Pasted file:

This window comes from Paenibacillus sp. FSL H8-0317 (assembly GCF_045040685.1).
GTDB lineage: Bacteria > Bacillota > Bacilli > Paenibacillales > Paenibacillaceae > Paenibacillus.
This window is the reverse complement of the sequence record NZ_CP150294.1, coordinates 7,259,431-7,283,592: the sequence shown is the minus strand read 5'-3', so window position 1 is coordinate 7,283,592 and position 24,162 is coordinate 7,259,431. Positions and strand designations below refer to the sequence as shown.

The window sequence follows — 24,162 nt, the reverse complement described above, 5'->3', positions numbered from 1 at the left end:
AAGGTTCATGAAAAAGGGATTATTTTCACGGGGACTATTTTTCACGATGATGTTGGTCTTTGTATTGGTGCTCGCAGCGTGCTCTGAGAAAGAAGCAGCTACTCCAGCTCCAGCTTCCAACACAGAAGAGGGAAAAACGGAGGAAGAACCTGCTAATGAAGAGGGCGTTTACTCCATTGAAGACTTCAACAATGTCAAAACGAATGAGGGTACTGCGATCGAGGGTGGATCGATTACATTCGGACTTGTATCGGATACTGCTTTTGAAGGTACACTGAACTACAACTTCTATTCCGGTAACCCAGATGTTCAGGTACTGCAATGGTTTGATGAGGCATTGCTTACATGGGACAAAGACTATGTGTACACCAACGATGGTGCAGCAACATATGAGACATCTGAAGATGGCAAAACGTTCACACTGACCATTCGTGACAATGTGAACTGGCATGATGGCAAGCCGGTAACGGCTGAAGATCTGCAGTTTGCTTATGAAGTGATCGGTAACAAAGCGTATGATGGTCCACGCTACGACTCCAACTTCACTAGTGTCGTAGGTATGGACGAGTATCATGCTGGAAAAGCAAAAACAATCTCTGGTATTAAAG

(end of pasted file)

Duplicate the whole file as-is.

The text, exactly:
This window comes from Paenibacillus sp. FSL H8-0317 (assembly GCF_045040685.1).
GTDB lineage: Bacteria > Bacillota > Bacilli > Paenibacillales > Paenibacillaceae > Paenibacillus.
This window is the reverse complement of the sequence record NZ_CP150294.1, coordinates 7,259,431-7,283,592: the sequence shown is the minus strand read 5'-3', so window position 1 is coordinate 7,283,592 and position 24,162 is coordinate 7,259,431. Positions and strand designations below refer to the sequence as shown.

The window sequence follows — 24,162 nt, the reverse complement described above, 5'->3', positions numbered from 1 at the left end:
AAGGTTCATGAAAAAGGGATTATTTTCACGGGGACTATTTTTCACGATGATGTTGGTCTTTGTATTGGTGCTCGCAGCGTGCTCTGAGAAAGAAGCAGCTACTCCAGCTCCAGCTTCCAACACAGAAGAGGGAAAAACGGAGGAAGAACCTGCTAATGAAGAGGGCGTTTACTCCATTGAAGACTTCAACAATGTCAAAACGAATGAGGGTACTGCGATCGAGGGTGGATCGATTACATTCGGACTTGTATCGGATACTGCTTTTGAAGGTACACTGAACTACAACTTCTATTCCGGTAACCCAGATGTTCAGGTACTGCAATGGTTTGATGAGGCATTGCTTACATGGGACAAAGACTATGTGTACACCAACGATGGTGCAGCAACATATGAGACATCTGAAGATGGCAAAACGTTCACACTGACCATTCGTGACAATGTGAACTGGCATGATGGCAAGCCGGTAACGGCTGAAGATCTGCAGTTTGCTTATGAAGTGATCGGTAACAAAGCGTATGATGGTCCACGCTACGACTCCAACTTCACTAGTGTCGTAGGTATGGACGAGTATCATGCTGGAAAAGCAAAAACAATCTCTGGTATTAAAG